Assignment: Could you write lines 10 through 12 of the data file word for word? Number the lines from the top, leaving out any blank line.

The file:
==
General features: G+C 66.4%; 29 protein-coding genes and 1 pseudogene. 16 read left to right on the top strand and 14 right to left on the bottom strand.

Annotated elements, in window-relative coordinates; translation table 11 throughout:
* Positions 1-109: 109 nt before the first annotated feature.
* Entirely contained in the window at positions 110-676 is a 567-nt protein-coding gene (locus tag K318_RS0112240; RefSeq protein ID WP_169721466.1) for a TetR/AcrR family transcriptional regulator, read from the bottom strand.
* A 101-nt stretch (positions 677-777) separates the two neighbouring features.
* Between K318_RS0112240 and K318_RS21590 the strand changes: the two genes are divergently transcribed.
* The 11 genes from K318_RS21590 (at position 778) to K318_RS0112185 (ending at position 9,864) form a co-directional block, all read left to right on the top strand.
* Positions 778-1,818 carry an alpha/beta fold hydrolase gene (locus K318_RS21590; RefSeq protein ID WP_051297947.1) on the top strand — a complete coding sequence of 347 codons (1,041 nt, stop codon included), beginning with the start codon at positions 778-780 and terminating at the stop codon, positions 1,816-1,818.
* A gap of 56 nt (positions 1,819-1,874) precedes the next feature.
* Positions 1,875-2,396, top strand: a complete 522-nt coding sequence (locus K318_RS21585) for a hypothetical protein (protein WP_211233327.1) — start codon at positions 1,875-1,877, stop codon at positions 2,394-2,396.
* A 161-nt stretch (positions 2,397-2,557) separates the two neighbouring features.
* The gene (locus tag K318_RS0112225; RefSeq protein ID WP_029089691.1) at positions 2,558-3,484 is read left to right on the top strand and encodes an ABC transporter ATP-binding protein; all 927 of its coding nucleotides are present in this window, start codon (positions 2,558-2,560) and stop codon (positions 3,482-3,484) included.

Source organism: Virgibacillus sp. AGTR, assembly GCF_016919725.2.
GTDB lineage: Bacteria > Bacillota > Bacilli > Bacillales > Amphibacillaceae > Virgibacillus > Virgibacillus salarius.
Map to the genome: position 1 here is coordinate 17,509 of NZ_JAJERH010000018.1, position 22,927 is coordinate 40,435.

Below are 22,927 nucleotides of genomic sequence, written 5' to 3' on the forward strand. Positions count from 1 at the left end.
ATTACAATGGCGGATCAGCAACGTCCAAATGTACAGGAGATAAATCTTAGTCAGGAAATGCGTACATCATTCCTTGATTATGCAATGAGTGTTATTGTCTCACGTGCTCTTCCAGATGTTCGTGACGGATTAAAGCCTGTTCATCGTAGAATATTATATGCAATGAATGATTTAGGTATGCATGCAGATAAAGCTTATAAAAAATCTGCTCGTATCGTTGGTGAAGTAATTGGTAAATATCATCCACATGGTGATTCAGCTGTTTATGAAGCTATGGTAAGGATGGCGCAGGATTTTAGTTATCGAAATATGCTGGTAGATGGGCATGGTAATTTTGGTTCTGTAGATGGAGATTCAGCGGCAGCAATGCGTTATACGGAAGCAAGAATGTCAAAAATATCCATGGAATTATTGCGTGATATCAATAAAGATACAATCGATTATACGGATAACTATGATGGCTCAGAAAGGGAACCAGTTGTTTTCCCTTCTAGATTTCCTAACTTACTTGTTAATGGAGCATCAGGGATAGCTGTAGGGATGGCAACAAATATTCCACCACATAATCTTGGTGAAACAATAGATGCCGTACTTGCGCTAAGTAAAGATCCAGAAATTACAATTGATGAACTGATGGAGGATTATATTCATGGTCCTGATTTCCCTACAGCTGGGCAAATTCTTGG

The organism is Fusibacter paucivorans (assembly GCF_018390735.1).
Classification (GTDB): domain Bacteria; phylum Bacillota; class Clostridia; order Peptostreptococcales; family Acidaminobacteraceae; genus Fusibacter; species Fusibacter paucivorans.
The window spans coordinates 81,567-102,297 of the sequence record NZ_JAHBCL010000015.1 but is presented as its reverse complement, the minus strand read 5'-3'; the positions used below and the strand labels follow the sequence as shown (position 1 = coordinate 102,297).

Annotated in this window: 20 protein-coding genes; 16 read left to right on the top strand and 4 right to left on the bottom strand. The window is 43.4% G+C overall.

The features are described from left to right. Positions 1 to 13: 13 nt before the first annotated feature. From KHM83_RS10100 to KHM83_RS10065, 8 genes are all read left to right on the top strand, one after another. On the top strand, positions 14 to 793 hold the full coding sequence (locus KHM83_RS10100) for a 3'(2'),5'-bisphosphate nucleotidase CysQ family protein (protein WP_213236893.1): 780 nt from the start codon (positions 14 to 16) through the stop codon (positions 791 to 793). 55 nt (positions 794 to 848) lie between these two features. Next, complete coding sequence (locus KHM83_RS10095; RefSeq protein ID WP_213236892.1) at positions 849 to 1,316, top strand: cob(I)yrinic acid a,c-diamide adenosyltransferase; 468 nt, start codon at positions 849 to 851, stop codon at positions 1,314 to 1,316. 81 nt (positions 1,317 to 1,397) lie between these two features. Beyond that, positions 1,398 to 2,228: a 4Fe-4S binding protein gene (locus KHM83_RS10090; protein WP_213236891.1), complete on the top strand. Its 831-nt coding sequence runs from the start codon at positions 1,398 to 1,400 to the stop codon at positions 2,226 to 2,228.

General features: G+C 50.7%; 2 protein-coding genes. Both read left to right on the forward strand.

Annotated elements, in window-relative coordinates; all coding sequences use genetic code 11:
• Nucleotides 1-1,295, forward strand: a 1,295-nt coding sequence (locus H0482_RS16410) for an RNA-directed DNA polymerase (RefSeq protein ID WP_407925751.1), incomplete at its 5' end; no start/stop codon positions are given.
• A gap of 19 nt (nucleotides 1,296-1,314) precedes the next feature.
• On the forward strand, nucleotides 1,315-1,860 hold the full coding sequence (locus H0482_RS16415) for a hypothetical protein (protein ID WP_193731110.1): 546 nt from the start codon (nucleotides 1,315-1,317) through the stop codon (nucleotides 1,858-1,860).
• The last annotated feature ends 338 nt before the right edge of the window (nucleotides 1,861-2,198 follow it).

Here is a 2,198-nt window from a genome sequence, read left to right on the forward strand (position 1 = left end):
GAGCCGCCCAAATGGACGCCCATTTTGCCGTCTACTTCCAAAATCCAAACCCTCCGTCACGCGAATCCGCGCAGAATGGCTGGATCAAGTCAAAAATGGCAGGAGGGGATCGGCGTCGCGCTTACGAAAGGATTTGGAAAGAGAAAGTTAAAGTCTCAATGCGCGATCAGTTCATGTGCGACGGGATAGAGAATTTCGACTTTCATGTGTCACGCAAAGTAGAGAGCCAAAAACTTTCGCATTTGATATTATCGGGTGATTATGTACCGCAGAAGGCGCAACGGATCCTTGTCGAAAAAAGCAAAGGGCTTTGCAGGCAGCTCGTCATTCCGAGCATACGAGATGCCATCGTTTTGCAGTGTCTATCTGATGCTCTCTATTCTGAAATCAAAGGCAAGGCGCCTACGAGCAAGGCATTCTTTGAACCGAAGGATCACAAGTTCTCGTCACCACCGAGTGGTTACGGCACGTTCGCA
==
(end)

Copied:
* Positions 1,875-2,396, top strand: a complete 522-nt coding sequence (locus K318_RS21585) for a hypothetical protein (protein WP_211233327.1) — start codon at positions 1,875-1,877, stop codon at positions 2,394-2,396.
* A 161-nt stretch (positions 2,397-2,557) separates the two neighbouring features.
* The gene (locus tag K318_RS0112225; RefSeq protein ID WP_029089691.1) at positions 2,558-3,484 is read left to right on the top strand and encodes an ABC transporter ATP-binding protein; all 927 of its coding nucleotides are present in this window, start codon (positions 2,558-2,560) and stop codon (positions 3,482-3,484) included.